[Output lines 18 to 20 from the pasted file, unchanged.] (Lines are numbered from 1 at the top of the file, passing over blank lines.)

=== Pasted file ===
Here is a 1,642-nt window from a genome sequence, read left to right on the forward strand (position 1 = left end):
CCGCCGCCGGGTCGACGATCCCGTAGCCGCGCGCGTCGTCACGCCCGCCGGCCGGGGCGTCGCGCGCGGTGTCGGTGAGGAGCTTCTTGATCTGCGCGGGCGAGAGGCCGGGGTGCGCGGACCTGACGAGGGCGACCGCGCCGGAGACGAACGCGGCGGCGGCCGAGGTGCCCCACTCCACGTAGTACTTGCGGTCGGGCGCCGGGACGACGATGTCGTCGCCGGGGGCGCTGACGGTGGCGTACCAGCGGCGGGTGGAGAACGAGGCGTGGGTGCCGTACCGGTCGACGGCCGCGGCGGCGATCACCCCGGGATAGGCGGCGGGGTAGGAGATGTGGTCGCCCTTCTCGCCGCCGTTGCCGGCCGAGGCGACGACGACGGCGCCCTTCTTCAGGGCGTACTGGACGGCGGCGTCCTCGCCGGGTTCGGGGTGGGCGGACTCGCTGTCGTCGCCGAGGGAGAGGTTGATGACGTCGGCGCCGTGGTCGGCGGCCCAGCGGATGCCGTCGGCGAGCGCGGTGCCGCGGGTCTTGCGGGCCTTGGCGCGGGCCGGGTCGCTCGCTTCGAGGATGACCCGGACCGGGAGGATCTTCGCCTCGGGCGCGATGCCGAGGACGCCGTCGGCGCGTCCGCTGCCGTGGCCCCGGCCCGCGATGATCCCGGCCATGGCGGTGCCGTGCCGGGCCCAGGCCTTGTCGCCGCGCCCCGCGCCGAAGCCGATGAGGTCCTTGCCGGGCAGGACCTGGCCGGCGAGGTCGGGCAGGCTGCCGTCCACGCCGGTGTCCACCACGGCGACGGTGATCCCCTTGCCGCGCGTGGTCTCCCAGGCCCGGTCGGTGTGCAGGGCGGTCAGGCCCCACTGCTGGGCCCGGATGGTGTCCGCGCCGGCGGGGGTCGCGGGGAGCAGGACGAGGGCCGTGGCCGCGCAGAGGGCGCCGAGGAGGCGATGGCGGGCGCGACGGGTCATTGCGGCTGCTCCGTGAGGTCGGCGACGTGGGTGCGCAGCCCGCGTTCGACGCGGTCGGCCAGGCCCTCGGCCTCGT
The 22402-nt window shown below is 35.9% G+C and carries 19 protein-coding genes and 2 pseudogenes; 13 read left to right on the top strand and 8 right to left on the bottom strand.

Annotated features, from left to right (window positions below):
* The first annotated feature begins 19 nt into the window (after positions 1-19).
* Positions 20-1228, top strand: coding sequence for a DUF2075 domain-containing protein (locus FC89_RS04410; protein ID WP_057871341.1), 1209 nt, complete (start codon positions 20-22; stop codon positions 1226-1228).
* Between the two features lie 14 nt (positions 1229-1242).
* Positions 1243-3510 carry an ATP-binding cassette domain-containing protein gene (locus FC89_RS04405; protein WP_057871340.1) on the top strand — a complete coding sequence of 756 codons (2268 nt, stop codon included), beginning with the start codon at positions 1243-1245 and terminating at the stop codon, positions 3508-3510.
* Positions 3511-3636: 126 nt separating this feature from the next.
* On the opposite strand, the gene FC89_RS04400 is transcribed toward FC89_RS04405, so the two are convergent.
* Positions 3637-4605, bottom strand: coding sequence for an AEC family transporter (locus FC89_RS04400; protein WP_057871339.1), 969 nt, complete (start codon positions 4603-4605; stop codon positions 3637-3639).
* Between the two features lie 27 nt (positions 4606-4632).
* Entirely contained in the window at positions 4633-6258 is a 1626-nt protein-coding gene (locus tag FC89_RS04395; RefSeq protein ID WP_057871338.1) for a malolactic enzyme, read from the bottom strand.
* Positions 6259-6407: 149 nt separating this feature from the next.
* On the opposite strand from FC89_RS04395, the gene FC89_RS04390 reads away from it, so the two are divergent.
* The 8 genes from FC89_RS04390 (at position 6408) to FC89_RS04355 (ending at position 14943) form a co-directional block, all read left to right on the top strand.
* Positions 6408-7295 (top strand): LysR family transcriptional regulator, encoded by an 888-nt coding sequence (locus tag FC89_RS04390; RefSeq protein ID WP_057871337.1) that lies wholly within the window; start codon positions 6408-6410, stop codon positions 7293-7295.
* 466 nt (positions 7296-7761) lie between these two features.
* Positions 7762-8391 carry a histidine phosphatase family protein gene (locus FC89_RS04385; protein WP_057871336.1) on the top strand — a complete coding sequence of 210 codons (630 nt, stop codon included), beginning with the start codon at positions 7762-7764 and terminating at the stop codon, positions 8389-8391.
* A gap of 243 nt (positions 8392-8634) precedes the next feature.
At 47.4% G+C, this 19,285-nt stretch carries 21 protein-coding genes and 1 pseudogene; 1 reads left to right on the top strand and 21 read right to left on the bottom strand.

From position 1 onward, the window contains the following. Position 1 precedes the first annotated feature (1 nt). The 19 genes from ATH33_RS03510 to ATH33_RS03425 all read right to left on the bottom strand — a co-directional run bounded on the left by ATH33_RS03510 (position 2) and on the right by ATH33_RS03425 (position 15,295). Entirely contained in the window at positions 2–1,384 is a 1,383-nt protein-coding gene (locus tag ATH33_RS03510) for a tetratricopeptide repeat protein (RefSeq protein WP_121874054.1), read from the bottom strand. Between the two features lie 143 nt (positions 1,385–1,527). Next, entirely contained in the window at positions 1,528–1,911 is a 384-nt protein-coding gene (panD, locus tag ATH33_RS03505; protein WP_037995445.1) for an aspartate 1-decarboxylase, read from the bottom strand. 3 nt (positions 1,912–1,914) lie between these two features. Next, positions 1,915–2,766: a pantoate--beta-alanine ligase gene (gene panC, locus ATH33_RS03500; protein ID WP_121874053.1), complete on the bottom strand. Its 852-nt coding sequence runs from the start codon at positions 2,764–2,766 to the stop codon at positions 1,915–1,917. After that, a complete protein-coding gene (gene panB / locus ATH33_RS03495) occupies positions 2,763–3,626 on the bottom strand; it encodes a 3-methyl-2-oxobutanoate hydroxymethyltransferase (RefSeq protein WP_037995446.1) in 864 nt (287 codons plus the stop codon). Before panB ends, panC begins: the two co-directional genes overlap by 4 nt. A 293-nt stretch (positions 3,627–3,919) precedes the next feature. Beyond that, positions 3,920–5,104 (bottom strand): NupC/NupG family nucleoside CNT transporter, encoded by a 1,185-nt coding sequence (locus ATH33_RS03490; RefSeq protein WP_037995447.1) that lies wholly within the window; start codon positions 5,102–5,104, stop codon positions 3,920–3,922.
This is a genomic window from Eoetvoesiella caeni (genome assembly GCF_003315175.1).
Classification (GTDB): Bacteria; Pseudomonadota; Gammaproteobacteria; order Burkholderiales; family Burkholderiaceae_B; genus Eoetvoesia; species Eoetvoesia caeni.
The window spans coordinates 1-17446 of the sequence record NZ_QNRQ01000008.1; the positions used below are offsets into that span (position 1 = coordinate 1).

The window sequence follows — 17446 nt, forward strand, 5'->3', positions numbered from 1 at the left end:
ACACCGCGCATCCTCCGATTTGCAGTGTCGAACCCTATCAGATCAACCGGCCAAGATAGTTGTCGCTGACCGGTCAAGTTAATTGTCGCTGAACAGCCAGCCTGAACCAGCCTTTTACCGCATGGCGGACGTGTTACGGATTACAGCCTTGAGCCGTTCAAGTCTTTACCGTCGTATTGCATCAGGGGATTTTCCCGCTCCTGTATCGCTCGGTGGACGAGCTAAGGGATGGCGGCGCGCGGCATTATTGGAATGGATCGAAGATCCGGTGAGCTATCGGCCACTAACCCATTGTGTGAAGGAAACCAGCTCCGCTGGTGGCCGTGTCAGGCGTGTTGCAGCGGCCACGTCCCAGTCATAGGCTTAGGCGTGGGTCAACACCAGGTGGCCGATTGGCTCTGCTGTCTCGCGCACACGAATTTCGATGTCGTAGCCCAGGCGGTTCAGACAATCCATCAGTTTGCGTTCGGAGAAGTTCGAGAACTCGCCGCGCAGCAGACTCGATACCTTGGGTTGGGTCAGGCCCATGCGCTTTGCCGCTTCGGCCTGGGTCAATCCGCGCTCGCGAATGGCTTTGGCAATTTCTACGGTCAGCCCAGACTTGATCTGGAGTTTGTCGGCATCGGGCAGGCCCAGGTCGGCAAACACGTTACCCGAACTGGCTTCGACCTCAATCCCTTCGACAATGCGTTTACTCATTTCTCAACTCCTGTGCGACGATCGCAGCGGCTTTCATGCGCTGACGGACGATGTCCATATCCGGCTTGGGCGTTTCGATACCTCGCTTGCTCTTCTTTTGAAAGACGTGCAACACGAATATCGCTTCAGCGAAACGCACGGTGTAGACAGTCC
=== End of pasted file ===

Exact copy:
* 466 nt (positions 7296-7761) lie between these two features.
* Positions 7762-8391 carry a histidine phosphatase family protein gene (locus FC89_RS04385; protein WP_057871336.1) on the top strand — a complete coding sequence of 210 codons (630 nt, stop codon included), beginning with the start codon at positions 7762-7764 and terminating at the stop codon, positions 8389-8391.
* A gap of 243 nt (positions 8392-8634) precedes the next feature.